Platypus International Convention, Chicago 2012 (March 30th-April 1st @SAIC)

2012 Platypus International Convention banner

Plenary 1: The 1990s Left today (Friday, March 30th, 2012)

Description: After the fall of the Berlin Wall in 1989 and collapse of the Soviet Union soon after, a new political era opened, in which Marxism was discredited and anarchism became predominant on the radical Left. The most pressing challenges of post-Cold War neo-liberal globalization came amid an era of prosperity at the supposed “end of history.” Postmodernist disenchantment with “grand narratives” of emancipation meant a turn against “ideology.” Social “justice” rather than freedom became the watchword for a better world. “Resistance” and “horizontal” or “rhizomatic” politics provided a model for “changing the world without taking power” (as John Holloway, inspired by the Zapatistas, put it). Information technology — the rise of the internet — matched the new cosmopolitanism. The global order of “empire” confronted by the “multitude” demanded access to the “commonwealth” (Michael Hardt and Antonio Negri). The “death of communism” challenged the Left’s imagination of an emancipated future. “Black bloc” protest and “communization” theory replaced traditional socialism, as the 20th century came to an uncertain close.

Plenary 2: The 2000s Left today (Saturday, March 31st, 2012)

Description: As a result of the 9/11 attacks, the War on Terror rekindled anti-imperialist protest, even while it seemed to deliver a grave blow to the newly emergent World Social Forum, “alterglobalization” movement. Neo-conservatism in the U.S. presented the specter of growing divisions in the global order, to which the world’s most vulnerable might fall victim. Religious fundamentalism appeared to surge. Disenchantment with capitalist development accompanied the social imagination of ecological crisis and economic downturn: the desire for a “green economy” and apparent need for decreased consumption. At the same time, new intensification of global migration of workers presented challenges for political integration. The U.S. and allied wars in Afghanistan, Iraq, and beyond, were met by an anti-war movement and a new generation of radicalization. But the wars were eclipsed by financial crisis and Obama’s election, bringing anti-austerity protests (setting the stage later for #Occupy), as the first decade of the 21st century ended with the economic crisis lingering and even deepening, scotching hopes for a reversal of neoliberalism and return to “Keynesian” social investment policies. Neoliberalism and neoconservatism both stood in disrepute, but without presenting a clear alternative for the future.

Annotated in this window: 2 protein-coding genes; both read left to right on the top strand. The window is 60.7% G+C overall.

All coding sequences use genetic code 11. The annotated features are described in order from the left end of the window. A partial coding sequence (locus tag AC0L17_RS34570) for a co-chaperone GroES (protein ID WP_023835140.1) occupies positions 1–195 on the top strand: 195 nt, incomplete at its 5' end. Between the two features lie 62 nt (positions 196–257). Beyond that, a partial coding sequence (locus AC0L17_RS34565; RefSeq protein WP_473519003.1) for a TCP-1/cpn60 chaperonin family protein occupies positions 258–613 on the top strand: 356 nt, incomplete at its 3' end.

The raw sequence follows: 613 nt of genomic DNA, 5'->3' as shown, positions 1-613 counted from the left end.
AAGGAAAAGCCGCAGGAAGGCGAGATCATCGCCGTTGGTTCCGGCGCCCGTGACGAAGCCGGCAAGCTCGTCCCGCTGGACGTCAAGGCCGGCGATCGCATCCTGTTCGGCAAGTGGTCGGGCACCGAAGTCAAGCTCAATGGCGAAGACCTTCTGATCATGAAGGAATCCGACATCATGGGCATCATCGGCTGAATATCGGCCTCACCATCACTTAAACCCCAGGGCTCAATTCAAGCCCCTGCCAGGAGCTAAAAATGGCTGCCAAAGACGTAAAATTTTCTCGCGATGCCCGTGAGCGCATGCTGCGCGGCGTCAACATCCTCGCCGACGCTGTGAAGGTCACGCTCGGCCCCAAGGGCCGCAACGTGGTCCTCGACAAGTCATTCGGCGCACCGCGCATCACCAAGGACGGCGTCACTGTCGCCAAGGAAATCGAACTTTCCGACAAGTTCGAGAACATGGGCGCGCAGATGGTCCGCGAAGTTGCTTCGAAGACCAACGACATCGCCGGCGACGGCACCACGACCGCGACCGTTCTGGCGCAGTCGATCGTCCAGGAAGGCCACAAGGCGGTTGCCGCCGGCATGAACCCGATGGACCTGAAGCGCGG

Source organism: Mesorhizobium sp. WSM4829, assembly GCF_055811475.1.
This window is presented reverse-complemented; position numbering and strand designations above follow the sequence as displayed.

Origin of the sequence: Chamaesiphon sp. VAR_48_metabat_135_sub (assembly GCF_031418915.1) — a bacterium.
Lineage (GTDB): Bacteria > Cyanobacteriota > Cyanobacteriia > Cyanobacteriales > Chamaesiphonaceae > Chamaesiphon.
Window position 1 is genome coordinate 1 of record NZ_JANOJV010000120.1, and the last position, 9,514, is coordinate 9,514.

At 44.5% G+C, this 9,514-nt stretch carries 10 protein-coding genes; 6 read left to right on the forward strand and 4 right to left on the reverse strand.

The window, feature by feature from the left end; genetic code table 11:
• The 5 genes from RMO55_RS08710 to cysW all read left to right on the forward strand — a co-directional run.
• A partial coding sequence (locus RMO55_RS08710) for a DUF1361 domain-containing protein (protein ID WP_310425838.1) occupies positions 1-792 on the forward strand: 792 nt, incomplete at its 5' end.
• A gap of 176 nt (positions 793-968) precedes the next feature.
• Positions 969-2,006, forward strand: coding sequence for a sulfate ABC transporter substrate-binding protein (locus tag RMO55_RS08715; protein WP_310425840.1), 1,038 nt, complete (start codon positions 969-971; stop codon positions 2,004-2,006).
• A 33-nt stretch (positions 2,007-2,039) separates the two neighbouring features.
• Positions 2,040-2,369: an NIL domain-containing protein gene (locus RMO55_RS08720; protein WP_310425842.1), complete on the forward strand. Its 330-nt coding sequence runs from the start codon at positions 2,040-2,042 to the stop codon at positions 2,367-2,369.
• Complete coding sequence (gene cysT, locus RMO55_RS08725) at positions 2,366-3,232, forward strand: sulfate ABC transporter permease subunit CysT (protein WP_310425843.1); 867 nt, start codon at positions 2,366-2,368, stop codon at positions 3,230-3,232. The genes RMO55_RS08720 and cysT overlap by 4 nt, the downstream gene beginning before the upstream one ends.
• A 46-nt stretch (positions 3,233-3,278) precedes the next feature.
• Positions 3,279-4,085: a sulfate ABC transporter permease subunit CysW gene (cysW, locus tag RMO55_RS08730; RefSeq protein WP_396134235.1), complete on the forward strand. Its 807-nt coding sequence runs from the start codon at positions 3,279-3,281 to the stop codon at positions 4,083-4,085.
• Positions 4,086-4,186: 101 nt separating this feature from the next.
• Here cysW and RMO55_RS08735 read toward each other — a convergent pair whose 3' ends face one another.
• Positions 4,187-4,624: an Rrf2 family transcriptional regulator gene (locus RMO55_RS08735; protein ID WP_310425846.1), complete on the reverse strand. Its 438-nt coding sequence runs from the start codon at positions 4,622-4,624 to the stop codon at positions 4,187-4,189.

PROGRAM

Friday:

2:00pm: Registration opens

2:30pm-2:35pm: Introductory address

Workshops:

2:40pm-3:30pm:

1. Phase II

2. League of Revolutionaries for a New America

3:40pm-4:30pm:

1. CPGB

2. #Occupy Chicago

4:40pm-5:30pm:

1. News and Letters

2. Inclusive Democracy Collective

5:30pm-6:45pm: Dinner Break

Opening Plenary:

7:00pm-9:00pm: The ’90s Left Today (SAIC Ballroom)

Saturday:

9:30am-10:00am: Breakfast

Workshops:

10:00am-10:50am:

1. RCP-PRC

2. M1

3. IBT

11:00am-11:50am:

1. U.S. Marxist Humanists

2. Kasama

3. Crimethinc

12:00pm-12:45pm: Lunch

Panels:

1:00pm-2:30pm

Panel #1: Defining Democracy: The Labor Movement and #Occupy (Room 707)

Panel #2: Changes in Art and Society: A view from the Present (Room 1307)

2:45pm-4:15pm

Panel #3: Politicizing G8 and NATO: Rulers, Domination, and Emancipation (Room 707)

Panel #4: Lenin and the Marxist Left after #Occupy (Room 1307)

4:30pm-5:45pm

Panel #5: Whence Anarchism? The historical conjuncture of #Occupy (Room 1307)

6:00pm-7:15pm: Dinner

Closing Plenary:

7:30pm-9:30pm: The ’00s Left Today (SAIC Ballroom)

Sunday:

Platypus Plenary

11:00am-12:30pm: Why I joined Platypus

12:30pm-1:00pm: Lunch

Platypus President’s Report

1:00pm-1:30pm: 1873-1973: The Century of Marxism

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